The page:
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Mon May 7, 2012
Coming up with a master plan for Flint's future
The city of Flint is developing its first master plan in a half century.
The challenge is charting a future course for a city that some critics have said doesn’t have a future.
First things first. Cities don’t just change.
They follow a plan. The master plan outlines where to build homes. Where to encourage retail stores to open. Where to let businesses build factories.
The last time Flint city leaders drew up a master plan it was 1960. The plan had two basic assumptions. 1) the auto industry would stay strong. 2) The city’s population would continue to grow.
Both assumptions didn’t pan out.
It’s now Meagan Hunter’s job to start drafting a new master plan for Flint. She’s the city’s chief planning officer. Hunter says there is little in the 1960 master plan that remains relevant.
“It really is hard to build upon because the premise that that plan was built on is completely irrelevant today. The city has shrunk substantially since that time," says Hunter.
Hunter sees stabilizing Flint neighborhoods as a key in the new master plan. She envisions walkable neighborhoods and transitioning other blighted parts of the city into parks or other less dense development.
But can Flint come up with a master plan that avoids making mistakes about the future?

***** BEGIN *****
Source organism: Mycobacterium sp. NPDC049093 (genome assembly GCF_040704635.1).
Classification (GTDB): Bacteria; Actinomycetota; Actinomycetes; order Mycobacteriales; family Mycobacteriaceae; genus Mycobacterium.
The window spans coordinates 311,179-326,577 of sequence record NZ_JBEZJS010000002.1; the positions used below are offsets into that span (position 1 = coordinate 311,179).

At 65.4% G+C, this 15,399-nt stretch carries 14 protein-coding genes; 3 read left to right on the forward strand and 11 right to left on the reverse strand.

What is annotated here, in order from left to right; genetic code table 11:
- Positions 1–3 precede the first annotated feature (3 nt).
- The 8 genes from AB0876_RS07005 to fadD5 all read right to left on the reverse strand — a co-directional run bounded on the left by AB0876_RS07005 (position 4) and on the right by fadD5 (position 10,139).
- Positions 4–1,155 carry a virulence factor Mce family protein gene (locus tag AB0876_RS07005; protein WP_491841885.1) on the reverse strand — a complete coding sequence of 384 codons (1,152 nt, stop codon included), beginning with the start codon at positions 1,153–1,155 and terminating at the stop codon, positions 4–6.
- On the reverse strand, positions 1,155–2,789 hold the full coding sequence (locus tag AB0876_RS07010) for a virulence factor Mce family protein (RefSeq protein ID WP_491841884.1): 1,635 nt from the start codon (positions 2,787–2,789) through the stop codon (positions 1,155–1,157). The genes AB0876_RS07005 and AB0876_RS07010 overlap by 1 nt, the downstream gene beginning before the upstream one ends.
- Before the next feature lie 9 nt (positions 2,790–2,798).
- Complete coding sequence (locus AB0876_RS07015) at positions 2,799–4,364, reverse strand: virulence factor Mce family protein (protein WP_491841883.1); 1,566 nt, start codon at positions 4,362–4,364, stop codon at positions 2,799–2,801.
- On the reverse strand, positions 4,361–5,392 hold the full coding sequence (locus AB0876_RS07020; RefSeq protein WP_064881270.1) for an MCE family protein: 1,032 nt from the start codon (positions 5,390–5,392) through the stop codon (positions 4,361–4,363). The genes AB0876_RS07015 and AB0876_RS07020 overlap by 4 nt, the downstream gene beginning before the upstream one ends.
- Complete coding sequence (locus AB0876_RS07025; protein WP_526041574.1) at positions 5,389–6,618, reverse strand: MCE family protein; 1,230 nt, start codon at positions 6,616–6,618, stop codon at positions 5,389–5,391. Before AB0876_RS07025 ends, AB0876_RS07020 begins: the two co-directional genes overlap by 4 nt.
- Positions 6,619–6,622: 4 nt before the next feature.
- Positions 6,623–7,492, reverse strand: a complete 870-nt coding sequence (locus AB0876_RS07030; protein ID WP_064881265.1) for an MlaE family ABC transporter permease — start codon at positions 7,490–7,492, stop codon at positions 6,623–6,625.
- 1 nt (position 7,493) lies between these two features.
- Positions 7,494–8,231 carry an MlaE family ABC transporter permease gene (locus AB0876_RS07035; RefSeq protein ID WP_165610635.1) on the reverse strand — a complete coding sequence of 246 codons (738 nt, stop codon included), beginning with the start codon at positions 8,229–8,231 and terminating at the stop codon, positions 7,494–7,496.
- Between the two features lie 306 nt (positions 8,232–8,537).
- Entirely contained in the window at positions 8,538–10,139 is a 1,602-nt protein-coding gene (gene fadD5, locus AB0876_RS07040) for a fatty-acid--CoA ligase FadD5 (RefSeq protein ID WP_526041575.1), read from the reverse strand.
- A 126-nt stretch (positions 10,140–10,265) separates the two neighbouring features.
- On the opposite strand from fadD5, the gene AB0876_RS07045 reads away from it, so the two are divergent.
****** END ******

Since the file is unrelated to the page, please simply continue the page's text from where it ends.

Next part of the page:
"They can’t make sure of that…because every single master plan ever done is wrong.” says Margaret Dewar, she’s a professor of urban planning at the University of Michigan, "It is a guide for the next few years. It…. can be a uniting force toward working towards common goals that can make the place better for living and that alone has value.”
But as Flint has seen in the past, coming up with those common goals might be easy, however the difficulty remains in deciding what direction to take.
When it comes to choosing that direction, Flint leaders are looking even further into the city’s past.
Flint Mayor Dayne Walling is gently thumbing through the pages of an old paperback book. It’s a copy of Flint’s 1920 master plan. Walling says there’s a lot to learn from the nearly century old approach to urban planning.
“You had some of the best urban American planning being done. Some of the best urban park systems were laid out at that time," says Walling, "Yes we have to update those ideas for today’s cultures…today’s consumers and demands. But there’s a lot to learn from the concepts that were put forward at that time for how to make urban environments beautiful.”
The 1920 master plan’s idea of walkable neighborhoods and mixed use zoning is similar to what city planner Meagan Hunter wants to do in Flint’s new master plan.
Hunter’s draft plan will have a lot to do with the how the city may eventually change.
But she says it isn’t about her putting her stamp on the city of Flint’s future. .
"I think it’s all of our stamp," says Hunter, "We’re collectively working together to change the city of Flint….if we look at it as one person, we’re going to fail. It has to be a group effort. I can help craft the vision. But it’s going to be up to all of us to implement it.”
City leaders plan to take the next two years to craft a new master plan, hold public hearings and, after the plan is approved, start revamping Flint’s zoning rules. But it’s when that process is over that the hard work will really begin.
It may take a generation before the result of Flint’s new master can be seen. And by then everyone agrees it will be time for Flint to start drawing up a new master plan.